Made in China(town)

Where in Chicago can I find live turtles? Unless this is your usual follow-up question to “What’s for dinner?” a visit to any one of the many markets lining the streets of Chinatown is sure to expand your culinary horizons.

For a decent starting place, you might want to follow a local to any of the several markets within easy walking distance of the Cermak-Chinatown subway stop, either dispersed about Chinatown plaza or along Wentworth Avenue. While these mom-and-pop establishments–complete with aisles of preserved goods surrounded by butchering blocks as well as tables of vegetables, fruits, grains, and roots–can’t quite compare to the open-air wet markets of China, they still manage to stock an impressive enough variety of food that rivals that of most massive Asian retail outlets.

In China, many families visit open-air wet markets daily for ingredients meant for immediate preparation. Wet markets–so named from floors perpetually slick from hosing down–usually feature live animals available for butchering on-site or at home, as well as greens brought from nearby farms. The availability of live animals in Chinatown, on the other hand, is limited to a few stores (Fat Lee Grocery, Starlight Market), including turtles, blue crabs, shrimp, and lobster. Meat is generally pre-butchered in sides and sold per part, with some particular specialties restricted to a single store (pork liver at Chinatown Market, chicken’s feet at Fat Lee Grocery). The vegetables found in markets in China–bok choy, bamboo, chives, lotus root, napa cabbage, water spinach, and bean sprouts, to name a few–are seldom missing from the shelves of authentic Chinese grocery stores in Chicago. The only difference between those markets and the groceries in Chinatown is that the greens here are imported, not fresh from the field. A few goods come from overseas, while many more commonly found vegetables, such as tomatoes and broccoli, are grown in Indiana, Florida, or Mexico.

That’s not to say that Chinatown residents are anything but satisfied. At May Flower Food, Inc. on Archer Avenue, one mother identified herself as a regular, saying, “It’s a good store. It has a good selection.” Though one might from time to time question the freshness of a few of the leafy greens, usually a conversation with the workers in the back will land you a fresher batch. Not to mention, an often overlooked nook of Chinese fare is made up of preserved goods. With these products, a distant expiration date is a better mark of quality than purported “freshness.” Dried shrimp, salty duck egg, various pickled vegetables, century eggs, dried fish, and preserved plums crowd the shelves adjacent to a array of sauces ranging from soy to spicy tofu. Even a Japanese customer at Chinatown Market deemed the selection appropriate for her style of cooking, finding the shiitake mushrooms just right and the Chinese King mushrooms “just a bit larger than Japanese King mushrooms,” but still to her taste.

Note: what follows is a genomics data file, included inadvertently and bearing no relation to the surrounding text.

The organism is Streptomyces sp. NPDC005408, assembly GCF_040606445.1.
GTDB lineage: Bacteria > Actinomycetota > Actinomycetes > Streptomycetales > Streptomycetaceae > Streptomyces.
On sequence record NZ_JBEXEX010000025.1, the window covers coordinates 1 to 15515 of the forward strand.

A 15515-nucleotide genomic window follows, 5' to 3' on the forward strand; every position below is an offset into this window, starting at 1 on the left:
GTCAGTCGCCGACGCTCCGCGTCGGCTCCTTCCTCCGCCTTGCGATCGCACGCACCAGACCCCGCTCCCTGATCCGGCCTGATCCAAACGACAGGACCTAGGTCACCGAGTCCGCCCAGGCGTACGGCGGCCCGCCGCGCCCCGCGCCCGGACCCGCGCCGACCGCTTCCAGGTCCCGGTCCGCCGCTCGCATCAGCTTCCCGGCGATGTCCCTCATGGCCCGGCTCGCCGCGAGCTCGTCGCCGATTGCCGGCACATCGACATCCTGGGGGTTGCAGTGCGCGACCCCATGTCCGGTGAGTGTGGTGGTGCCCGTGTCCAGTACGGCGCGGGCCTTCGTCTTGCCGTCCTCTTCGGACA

Non-Chinese visitors to Chinatown markets are a more frequent occurrence than one might expect. The stores certainly aren’t English-friendly–the labels for the vegetables and meat are often handwritten in Chinese, and the store employees speak only Cantonese. For those monolingual Chicagoans who appreciate a change in palate, however, the markets in Chinatown can offer many uncommon pantry items and snacks. Prices are also a large part of the stores’ appeal (lobster at $8.50 per pound), as is the chance to ogle bizarre foods from the other side of the world.

Some stores have noticeably adjusted to the influx of non-Chinese patrons. One interesting indicator is the in-store music–while Hong Kong Seafood City plays soft strains of Cantonese ballads, the air at Chicago Food Market is usually filled with pop melodies from Billboard hits. The new customers may be instrumental to the groceries’ continued success. One worker spoke to the fact that business has been a bit difficult. “We were established twenty years ago, but now there’s been more competition. More stores have been built nearby because on this street there are a lot of tourists.” The counter she worked behind was lined with what looked like the contents of a child’s Halloween basket–Butterfingers, M&M’s, Kit Kats–all facing the doorway and contrasting sharply with the rest of the store’s traditional assortment of Chinese ingredients.

At the same time, some grocery stores still remain largely unconvinced of the need to reach out to an American customer base. At Starlight Market, located a floor down and tucked away from the main street, most of the patrons were Cantonese-speaking residents living in the neighborhood. “Americans usually only come in during the holidays,” the cashier admitted.

While the rise in foot traffic from outside of Chinatown is sure to be welcomed by local business owners , the authenticity of some stores like Tai Wah Grocery and Hong Kong Seafood City that include small altars with meat or fruit offerings to Taoist gods would be out of place in a Chinatown that was trying too hard to assimilate to mainstream American culture. At the end of the day, Chinatown seeks to live up to the promise of authenticity made by its name.

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